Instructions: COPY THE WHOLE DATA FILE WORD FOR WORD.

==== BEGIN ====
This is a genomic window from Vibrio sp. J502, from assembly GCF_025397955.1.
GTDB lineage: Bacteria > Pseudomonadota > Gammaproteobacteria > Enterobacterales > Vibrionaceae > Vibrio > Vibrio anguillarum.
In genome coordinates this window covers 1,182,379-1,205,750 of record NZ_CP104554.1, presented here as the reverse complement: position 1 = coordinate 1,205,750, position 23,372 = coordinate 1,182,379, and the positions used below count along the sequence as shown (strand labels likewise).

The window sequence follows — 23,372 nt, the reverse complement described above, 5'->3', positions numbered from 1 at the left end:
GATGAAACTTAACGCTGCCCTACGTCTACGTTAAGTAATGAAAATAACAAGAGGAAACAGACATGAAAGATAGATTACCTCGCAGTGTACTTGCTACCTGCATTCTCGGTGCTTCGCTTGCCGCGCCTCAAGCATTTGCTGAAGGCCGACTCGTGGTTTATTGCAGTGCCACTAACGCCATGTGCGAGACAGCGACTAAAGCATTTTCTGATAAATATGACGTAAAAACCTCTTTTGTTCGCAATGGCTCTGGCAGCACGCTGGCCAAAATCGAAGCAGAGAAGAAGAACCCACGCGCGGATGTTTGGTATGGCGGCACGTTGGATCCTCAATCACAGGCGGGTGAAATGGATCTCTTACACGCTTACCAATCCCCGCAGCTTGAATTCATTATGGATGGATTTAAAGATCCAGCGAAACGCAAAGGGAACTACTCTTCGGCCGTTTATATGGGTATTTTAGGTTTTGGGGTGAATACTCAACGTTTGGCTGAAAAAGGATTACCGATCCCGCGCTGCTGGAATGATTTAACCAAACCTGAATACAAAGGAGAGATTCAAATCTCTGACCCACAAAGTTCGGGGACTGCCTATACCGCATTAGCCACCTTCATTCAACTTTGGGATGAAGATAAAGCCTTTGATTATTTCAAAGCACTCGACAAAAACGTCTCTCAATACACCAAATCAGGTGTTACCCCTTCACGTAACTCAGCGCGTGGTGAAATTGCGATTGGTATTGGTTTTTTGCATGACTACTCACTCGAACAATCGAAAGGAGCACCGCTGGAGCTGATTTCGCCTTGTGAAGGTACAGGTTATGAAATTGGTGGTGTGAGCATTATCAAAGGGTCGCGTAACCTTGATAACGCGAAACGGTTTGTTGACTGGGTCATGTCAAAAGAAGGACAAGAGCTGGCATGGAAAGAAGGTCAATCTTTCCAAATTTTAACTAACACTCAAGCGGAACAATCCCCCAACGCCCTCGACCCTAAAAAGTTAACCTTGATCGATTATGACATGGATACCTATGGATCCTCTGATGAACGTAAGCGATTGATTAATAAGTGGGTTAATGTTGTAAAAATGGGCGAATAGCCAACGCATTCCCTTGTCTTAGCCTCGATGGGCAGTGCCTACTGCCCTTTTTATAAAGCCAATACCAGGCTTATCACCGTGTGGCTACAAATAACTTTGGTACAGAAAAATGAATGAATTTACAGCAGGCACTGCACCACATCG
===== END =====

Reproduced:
This is a genomic window from Vibrio sp. J502, from assembly GCF_025397955.1.
GTDB lineage: Bacteria > Pseudomonadota > Gammaproteobacteria > Enterobacterales > Vibrionaceae > Vibrio > Vibrio anguillarum.
In genome coordinates this window covers 1,182,379-1,205,750 of record NZ_CP104554.1, presented here as the reverse complement: position 1 = coordinate 1,205,750, position 23,372 = coordinate 1,182,379, and the positions used below count along the sequence as shown (strand labels likewise).

The window sequence follows — 23,372 nt, the reverse complement described above, 5'->3', positions numbered from 1 at the left end:
GATGAAACTTAACGCTGCCCTACGTCTACGTTAAGTAATGAAAATAACAAGAGGAAACAGACATGAAAGATAGATTACCTCGCAGTGTACTTGCTACCTGCATTCTCGGTGCTTCGCTTGCCGCGCCTCAAGCATTTGCTGAAGGCCGACTCGTGGTTTATTGCAGTGCCACTAACGCCATGTGCGAGACAGCGACTAAAGCATTTTCTGATAAATATGACGTAAAAACCTCTTTTGTTCGCAATGGCTCTGGCAGCACGCTGGCCAAAATCGAAGCAGAGAAGAAGAACCCACGCGCGGATGTTTGGTATGGCGGCACGTTGGATCCTCAATCACAGGCGGGTGAAATGGATCTCTTACACGCTTACCAATCCCCGCAGCTTGAATTCATTATGGATGGATTTAAAGATCCAGCGAAACGCAAAGGGAACTACTCTTCGGCCGTTTATATGGGTATTTTAGGTTTTGGGGTGAATACTCAACGTTTGGCTGAAAAAGGATTACCGATCCCGCGCTGCTGGAATGATTTAACCAAACCTGAATACAAAGGAGAGATTCAAATCTCTGACCCACAAAGTTCGGGGACTGCCTATACCGCATTAGCCACCTTCATTCAACTTTGGGATGAAGATAAAGCCTTTGATTATTTCAAAGCACTCGACAAAAACGTCTCTCAATACACCAAATCAGGTGTTACCCCTTCACGTAACTCAGCGCGTGGTGAAATTGCGATTGGTATTGGTTTTTTGCATGACTACTCACTCGAACAATCGAAAGGAGCACCGCTGGAGCTGATTTCGCCTTGTGAAGGTACAGGTTATGAAATTGGTGGTGTGAGCATTATCAAAGGGTCGCGTAACCTTGATAACGCGAAACGGTTTGTTGACTGGGTCATGTCAAAAGAAGGACAAGAGCTGGCATGGAAAGAAGGTCAATCTTTCCAAATTTTAACTAACACTCAAGCGGAACAATCCCCCAACGCCCTCGACCCTAAAAAGTTAACCTTGATCGATTATGACATGGATACCTATGGATCCTCTGATGAACGTAAGCGATTGATTAATAAGTGGGTTAATGTTGTAAAAATGGGCGAATAGCCAACGCATTCCCTTGTCTTAGCCTCGATGGGCAGTGCCTACTGCCCTTTTTATAAAGCCAATACCAGGCTTATCACCGTGTGGCTACAAATAACTTTGGTACAGAAAAATGAATGAATTTACAGCAGGCACTGCACCACATCG